Tuesday, February 22, 2011
Staff Pick of the Week
Origins of the Specious: Myths and Misconceptions of the English Language by Patricia T. O'Conner and Stewart Kellerman
If language fascinates you, or even if it doesn't, this book should interest you. It exposes many myths about English grammar and word origina. For example, the rule against splitting an infinitive or ending a sentence with a preposition was an attempt to impose Latin grammar on English, which is a Germanic language. So the next time you hear someone end a sentence with "at" or "on", they are correct.
Most people think SOS stands for something like "Save Our Ship." Actually it is simply the letters in Morse code, which is easy to send and understand. The book is full of these facts we think we know about the source of a word or phrase but don't. The author points out that our usage of English is what creates and changes it. New words come into the language, and old ones take on new meaning.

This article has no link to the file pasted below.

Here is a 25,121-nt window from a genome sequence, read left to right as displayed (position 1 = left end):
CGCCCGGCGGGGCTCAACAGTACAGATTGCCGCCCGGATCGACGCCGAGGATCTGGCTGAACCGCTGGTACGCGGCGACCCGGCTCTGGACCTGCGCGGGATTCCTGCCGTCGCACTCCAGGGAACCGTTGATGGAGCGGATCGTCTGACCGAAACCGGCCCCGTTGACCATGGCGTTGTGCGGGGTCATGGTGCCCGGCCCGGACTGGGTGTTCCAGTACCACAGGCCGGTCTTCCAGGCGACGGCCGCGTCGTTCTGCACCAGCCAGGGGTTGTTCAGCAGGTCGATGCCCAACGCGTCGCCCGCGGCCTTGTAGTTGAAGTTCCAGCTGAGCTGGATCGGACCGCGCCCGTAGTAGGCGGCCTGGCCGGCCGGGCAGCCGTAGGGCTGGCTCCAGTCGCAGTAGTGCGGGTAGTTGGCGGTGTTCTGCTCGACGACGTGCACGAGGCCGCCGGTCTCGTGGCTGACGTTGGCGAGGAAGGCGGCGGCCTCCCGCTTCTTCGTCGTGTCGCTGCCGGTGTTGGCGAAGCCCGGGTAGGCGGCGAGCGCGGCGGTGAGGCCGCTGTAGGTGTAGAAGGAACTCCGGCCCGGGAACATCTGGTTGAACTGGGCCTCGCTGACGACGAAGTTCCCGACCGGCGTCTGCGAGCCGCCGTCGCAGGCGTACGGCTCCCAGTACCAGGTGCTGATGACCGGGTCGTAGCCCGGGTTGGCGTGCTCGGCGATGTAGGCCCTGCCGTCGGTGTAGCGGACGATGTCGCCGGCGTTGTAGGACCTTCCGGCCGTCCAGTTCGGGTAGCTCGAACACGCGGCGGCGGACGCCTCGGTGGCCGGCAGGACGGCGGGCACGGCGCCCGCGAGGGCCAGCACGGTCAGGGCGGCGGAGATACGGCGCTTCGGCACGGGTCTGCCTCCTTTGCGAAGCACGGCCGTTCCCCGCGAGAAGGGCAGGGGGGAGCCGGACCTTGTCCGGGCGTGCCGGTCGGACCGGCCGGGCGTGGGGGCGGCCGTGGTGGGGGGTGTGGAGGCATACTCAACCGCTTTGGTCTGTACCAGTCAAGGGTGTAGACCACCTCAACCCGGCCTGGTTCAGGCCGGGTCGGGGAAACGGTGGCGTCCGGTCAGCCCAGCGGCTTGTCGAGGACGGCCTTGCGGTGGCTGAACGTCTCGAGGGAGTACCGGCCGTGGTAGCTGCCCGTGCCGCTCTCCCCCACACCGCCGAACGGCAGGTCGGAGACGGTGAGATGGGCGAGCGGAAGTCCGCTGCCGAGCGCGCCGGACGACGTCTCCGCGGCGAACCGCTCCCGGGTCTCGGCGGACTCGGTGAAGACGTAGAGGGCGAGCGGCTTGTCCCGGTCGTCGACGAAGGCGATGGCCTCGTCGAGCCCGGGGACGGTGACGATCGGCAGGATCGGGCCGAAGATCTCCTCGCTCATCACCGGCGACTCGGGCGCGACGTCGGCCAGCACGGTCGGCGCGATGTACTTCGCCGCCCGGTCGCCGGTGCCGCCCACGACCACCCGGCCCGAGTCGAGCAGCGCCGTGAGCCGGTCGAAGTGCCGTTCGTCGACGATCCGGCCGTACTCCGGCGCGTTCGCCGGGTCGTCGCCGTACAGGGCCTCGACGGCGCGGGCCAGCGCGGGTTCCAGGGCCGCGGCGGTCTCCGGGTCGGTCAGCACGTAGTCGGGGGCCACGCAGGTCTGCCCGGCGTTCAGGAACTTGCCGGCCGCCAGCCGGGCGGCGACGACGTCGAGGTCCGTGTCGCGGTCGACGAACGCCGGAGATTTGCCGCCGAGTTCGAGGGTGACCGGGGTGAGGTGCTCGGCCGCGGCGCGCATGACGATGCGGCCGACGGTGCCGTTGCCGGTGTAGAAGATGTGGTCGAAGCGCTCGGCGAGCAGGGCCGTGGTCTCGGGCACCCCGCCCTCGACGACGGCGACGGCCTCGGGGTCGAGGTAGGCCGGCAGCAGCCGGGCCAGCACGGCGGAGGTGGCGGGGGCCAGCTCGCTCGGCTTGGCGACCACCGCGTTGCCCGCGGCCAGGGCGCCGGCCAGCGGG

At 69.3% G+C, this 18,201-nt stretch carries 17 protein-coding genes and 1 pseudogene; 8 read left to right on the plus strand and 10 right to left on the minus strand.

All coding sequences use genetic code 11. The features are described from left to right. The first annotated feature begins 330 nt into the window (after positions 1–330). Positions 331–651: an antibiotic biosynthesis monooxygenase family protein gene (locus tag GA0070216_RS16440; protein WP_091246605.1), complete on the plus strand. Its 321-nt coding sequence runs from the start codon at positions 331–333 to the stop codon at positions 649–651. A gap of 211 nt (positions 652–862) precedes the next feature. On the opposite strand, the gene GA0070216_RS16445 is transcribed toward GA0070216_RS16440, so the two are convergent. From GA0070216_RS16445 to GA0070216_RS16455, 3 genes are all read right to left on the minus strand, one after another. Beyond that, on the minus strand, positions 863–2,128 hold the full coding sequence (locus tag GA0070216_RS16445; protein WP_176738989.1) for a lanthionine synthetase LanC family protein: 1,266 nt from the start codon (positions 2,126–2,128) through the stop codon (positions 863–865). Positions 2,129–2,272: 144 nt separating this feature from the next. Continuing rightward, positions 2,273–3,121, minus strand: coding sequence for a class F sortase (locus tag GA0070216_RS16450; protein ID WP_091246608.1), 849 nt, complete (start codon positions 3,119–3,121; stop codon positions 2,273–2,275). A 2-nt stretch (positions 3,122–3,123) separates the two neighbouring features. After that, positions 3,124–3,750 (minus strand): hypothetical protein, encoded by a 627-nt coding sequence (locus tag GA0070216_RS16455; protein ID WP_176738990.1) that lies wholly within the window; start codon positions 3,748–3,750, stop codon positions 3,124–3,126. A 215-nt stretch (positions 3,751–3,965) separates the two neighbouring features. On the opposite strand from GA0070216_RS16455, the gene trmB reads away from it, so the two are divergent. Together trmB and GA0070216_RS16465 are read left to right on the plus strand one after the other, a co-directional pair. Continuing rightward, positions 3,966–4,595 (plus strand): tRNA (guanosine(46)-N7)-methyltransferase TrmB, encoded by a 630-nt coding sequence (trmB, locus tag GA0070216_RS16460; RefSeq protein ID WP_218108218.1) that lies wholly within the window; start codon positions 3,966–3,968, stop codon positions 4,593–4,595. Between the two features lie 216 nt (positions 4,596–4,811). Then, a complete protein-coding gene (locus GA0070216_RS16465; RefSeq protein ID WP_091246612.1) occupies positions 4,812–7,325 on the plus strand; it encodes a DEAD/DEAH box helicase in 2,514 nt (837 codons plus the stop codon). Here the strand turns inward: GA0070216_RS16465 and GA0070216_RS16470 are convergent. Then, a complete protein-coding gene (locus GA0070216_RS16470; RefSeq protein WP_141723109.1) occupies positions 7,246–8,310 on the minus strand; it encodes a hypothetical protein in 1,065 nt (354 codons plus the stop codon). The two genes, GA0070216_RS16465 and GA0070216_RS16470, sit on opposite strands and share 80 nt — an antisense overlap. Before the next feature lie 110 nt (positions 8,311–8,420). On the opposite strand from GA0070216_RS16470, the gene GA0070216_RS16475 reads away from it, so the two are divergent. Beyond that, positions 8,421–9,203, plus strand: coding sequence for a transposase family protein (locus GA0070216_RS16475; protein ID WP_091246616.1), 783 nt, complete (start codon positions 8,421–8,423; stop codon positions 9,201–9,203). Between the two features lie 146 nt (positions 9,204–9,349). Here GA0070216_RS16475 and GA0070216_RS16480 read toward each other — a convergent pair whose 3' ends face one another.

The book is written in a light, humorous style and includes an index. Each chapter can stand alone, so the reader can skip around if desired.
Patricia T. O'Conner has been an editor at The New York Times Book Review and has written for many magazines and newspapers. She is also the author of several other books on languages and writing. Her husband, Stewart Kellerman, is a former editor for the New York Times and has been a foreign correspondent for United Press International. They have a website http://www.grammarphobia.com/